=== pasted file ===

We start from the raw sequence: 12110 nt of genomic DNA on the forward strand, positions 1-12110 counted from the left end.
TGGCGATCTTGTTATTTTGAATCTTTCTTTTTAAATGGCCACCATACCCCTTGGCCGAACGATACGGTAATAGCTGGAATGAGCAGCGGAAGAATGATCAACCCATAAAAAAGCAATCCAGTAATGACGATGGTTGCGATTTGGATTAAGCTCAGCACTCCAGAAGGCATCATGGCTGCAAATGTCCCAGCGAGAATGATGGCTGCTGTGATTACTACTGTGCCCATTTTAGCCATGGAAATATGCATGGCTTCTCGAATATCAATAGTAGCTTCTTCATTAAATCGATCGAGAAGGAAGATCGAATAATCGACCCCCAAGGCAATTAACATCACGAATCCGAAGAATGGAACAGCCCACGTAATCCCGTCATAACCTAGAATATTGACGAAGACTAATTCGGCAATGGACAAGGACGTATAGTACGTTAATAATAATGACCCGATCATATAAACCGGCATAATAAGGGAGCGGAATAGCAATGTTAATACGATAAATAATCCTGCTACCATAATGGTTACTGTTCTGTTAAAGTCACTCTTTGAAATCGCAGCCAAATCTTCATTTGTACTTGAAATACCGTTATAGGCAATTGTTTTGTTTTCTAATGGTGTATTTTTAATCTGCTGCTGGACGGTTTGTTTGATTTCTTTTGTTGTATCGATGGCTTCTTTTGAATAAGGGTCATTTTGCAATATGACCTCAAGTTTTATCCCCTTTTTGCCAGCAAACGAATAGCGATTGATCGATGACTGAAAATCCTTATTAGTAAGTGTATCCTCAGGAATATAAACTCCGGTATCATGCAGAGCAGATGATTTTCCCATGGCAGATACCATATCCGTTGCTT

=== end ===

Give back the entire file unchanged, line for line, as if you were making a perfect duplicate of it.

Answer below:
We start from the raw sequence: 12110 nt of genomic DNA on the forward strand, positions 1-12110 counted from the left end.
TGGCGATCTTGTTATTTTGAATCTTTCTTTTTAAATGGCCACCATACCCCTTGGCCGAACGATACGGTAATAGCTGGAATGAGCAGCGGAAGAATGATCAACCCATAAAAAAGCAATCCAGTAATGACGATGGTTGCGATTTGGATTAAGCTCAGCACTCCAGAAGGCATCATGGCTGCAAATGTCCCAGCGAGAATGATGGCTGCTGTGATTACTACTGTGCCCATTTTAGCCATGGAAATATGCATGGCTTCTCGAATATCAATAGTAGCTTCTTCATTAAATCGATCGAGAAGGAAGATCGAATAATCGACCCCCAAGGCAATTAACATCACGAATCCGAAGAATGGAACAGCCCACGTAATCCCGTCATAACCTAGAATATTGACGAAGACTAATTCGGCAATGGACAAGGACGTATAGTACGTTAATAATAATGACCCGATCATATAAACCGGCATAATAAGGGAGCGGAATAGCAATGTTAATACGATAAATAATCCTGCTACCATAATGGTTACTGTTCTGTTAAAGTCACTCTTTGAAATCGCAGCCAAATCTTCATTTGTACTTGAAATACCGTTATAGGCAATTGTTTTGTTTTCTAATGGTGTATTTTTAATCTGCTGCTGGACGGTTTGTTTGATTTCTTTTGTTGTATCGATGGCTTCTTTTGAATAAGGGTCATTTTGCAATATGACCTCAAGTTTTATCCCCTTTTTGCCAGCAAACGAATAGCGATTGATCGATGACTGAAAATCCTTATTAGTAAGTGTATCCTCAGGAATATAAACTCCGGTATCATGCAGAGCAGATGATTTTCCCATGGCAGATACCATATCCGTTGCTT